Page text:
"Me and Jonny have partnered really well since Kolkata. There have been a few hiccups with him trying to get off the mark, I have been hogging the strike a little bit, but over the years I have been held back a little bit. We know this ground pretty well.
"We know the dimensions well. There has been a breeze from one side for the last two days but tonight it wasn't there. You have to be calculative with your batting. I enjoy playing in front of this crowd. They are fantastic," he said.
Australia pulled off a sensational six-run victory over inexperienced Pakistan in the fourth one-day international on Friday as centuries by debutant Abid Ali and Mohammad Rizwan went in vain.
Ali hit 112 off 119 balls and Rizwan smashed 104 off 102 deliveries before Australia came back to restrict Pakistan to 271-8 and pick up its fourth straight win in the five-match series.
Ali and Rizwan shared a third-wicket stand of 144 but once leg spinner Adam Zampa broke it, Australian seamers Nathan Coulter-Nile (3-53) and Marcus Stoinis (2-20) held back Pakistan's chase.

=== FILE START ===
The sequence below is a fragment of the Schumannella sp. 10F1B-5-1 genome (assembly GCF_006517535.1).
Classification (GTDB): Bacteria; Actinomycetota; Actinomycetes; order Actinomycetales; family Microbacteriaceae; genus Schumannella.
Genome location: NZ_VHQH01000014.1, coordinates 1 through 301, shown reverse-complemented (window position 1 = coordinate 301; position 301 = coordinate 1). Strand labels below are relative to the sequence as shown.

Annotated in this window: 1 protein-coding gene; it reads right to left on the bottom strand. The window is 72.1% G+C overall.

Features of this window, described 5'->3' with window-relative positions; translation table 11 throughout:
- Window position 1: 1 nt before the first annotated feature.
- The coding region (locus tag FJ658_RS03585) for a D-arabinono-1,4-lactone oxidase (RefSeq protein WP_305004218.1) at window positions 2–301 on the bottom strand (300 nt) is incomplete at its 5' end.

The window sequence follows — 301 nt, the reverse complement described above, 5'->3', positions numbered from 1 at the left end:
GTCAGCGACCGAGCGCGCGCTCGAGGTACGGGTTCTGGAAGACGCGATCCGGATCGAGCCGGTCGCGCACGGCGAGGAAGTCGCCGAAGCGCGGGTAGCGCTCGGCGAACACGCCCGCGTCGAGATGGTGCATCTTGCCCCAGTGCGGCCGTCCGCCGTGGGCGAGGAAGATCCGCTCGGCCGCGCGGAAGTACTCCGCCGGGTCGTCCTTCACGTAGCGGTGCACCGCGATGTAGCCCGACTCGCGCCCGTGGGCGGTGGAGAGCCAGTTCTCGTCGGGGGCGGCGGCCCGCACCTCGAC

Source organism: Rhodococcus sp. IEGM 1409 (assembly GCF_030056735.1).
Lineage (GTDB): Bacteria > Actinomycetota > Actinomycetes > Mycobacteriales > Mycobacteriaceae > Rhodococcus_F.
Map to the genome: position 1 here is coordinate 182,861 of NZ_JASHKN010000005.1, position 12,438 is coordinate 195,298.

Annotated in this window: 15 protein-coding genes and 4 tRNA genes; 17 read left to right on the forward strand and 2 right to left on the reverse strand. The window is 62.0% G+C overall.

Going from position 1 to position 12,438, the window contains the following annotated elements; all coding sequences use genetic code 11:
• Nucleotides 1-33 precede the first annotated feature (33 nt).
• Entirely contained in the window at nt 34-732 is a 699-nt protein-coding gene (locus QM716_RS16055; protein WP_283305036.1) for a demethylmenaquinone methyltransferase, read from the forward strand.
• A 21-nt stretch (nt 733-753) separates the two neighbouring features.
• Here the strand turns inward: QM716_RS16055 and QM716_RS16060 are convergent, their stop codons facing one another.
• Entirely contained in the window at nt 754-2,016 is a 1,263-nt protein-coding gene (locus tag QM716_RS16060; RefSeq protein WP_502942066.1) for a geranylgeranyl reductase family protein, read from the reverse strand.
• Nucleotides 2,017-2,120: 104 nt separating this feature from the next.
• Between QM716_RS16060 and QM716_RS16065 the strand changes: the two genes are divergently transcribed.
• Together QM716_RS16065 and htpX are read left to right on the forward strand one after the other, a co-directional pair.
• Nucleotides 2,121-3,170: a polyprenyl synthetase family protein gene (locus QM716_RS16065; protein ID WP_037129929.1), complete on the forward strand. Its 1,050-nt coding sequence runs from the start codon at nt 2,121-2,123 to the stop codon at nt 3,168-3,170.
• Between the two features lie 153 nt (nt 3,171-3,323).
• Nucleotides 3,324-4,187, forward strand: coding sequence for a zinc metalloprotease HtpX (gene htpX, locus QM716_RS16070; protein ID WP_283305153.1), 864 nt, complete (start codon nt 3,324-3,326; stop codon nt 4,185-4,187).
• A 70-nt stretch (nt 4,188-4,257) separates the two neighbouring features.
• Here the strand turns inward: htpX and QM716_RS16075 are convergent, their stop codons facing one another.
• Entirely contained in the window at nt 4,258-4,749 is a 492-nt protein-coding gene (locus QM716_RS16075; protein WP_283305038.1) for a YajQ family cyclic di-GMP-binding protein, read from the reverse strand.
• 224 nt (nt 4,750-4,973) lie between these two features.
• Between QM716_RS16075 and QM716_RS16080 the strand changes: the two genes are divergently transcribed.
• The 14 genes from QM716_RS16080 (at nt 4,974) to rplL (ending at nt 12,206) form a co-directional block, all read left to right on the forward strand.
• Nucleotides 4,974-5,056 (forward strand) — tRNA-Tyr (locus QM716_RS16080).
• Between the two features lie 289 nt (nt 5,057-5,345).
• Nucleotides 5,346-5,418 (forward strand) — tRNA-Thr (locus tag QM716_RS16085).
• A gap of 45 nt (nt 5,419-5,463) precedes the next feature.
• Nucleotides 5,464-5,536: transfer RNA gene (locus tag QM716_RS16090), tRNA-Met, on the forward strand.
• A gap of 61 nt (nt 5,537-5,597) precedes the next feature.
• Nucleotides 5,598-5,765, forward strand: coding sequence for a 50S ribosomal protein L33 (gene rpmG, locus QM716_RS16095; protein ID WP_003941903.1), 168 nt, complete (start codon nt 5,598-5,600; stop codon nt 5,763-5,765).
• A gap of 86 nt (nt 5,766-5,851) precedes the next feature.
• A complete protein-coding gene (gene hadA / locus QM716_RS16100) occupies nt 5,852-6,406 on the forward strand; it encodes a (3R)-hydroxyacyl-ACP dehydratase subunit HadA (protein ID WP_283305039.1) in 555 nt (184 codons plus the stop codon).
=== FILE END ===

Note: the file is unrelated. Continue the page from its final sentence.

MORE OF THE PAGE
Earlier, Glenn Maxwell got two chances before getting run out on 98, lifting Australia to 277-7 after Pakistan stand-in captain Imad Wasim won the toss and elected to field.
Usman Khawaja scored a gritty 62 to become the leading ODI scorer in 2019, and Alex Carey hit his maiden one-day half century before falling off the last delivery for 55.
"I thought our composure with the ball was really good," Australian captain Aaron Finch said.
"We knew how slow the wicket was, we knew if we could get some new batters in, it would be tough. Credit to our boys, though Abid and Rizwan getting hundreds were great knocks."